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Blythe Financial Leaders in Wealth Management

       

Butterflies without wings are all deaf…

…it doesn’t matter how loudly you tell them to fly, they just don’t.

This is a great example of false correlation and anyone who has studied statistics or psychology knows that correlation does not (necessarily) equal causation.

As we await the Bank of England pronouncements today it is worth considering whether or not there are false correlations being made by the media, economists and markets where they are linking the poor PMI, services sector data and construction sector data to a decline in the economy caused by Brexit.

This data is held out as examples of the recessionary trend that Brexit has caused and whilst the correlation between the data and the event that was Brexit is strong I think that it is too simplistic to draw the conclusion that Brexit is recessionary.

My own thought is that the slowdown can be explained by a pause in major financial decisions by almost everyone in UK whilst they try to understand the impact of Brexit. To that extent Brexit does represent the causation but I believe that the favoured conclusion from the correlation is not correct.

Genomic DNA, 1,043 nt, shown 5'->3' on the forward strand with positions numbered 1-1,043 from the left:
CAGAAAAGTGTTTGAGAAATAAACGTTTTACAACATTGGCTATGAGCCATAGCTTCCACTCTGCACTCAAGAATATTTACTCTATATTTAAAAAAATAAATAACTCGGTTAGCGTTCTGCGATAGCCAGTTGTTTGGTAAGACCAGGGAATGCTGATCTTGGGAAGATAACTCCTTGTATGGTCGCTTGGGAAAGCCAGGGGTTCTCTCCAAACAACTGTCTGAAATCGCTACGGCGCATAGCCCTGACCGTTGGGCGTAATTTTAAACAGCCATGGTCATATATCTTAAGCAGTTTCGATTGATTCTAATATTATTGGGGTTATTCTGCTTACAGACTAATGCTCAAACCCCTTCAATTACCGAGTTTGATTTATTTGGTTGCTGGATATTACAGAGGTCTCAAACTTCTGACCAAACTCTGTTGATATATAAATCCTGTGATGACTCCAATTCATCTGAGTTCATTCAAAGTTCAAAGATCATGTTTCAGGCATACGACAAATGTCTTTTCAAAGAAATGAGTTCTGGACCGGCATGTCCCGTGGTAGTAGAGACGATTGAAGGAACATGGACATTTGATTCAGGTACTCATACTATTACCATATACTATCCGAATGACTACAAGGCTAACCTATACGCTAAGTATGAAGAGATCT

If businesses and consumers “press play” again then there is no reason that the economy should fall into recession – the world has not stopped turning since Brexit and for the first time in the best part of a decade we are actually seeing positive GDP growth in most of the world, unemployment is falling around the globe and world is generally in better shape than it was.

The danger of course is that the correlation that I refer to could become a self-fulfilling prophecy. If we remain “on pause” for too long then the correlation between Brexit and recession becomes inevitable.

For these reasons the Bank of England should not make any decisions about interest rates (what’s the benefit of cutting rates from not a lot to near to nothing anyway?) or Quantitative Easing (does it work anyway?) today and a better policy would be to wait and see whether the data improves in the next few weeks as we all get over the initial shock of Brexit.

 

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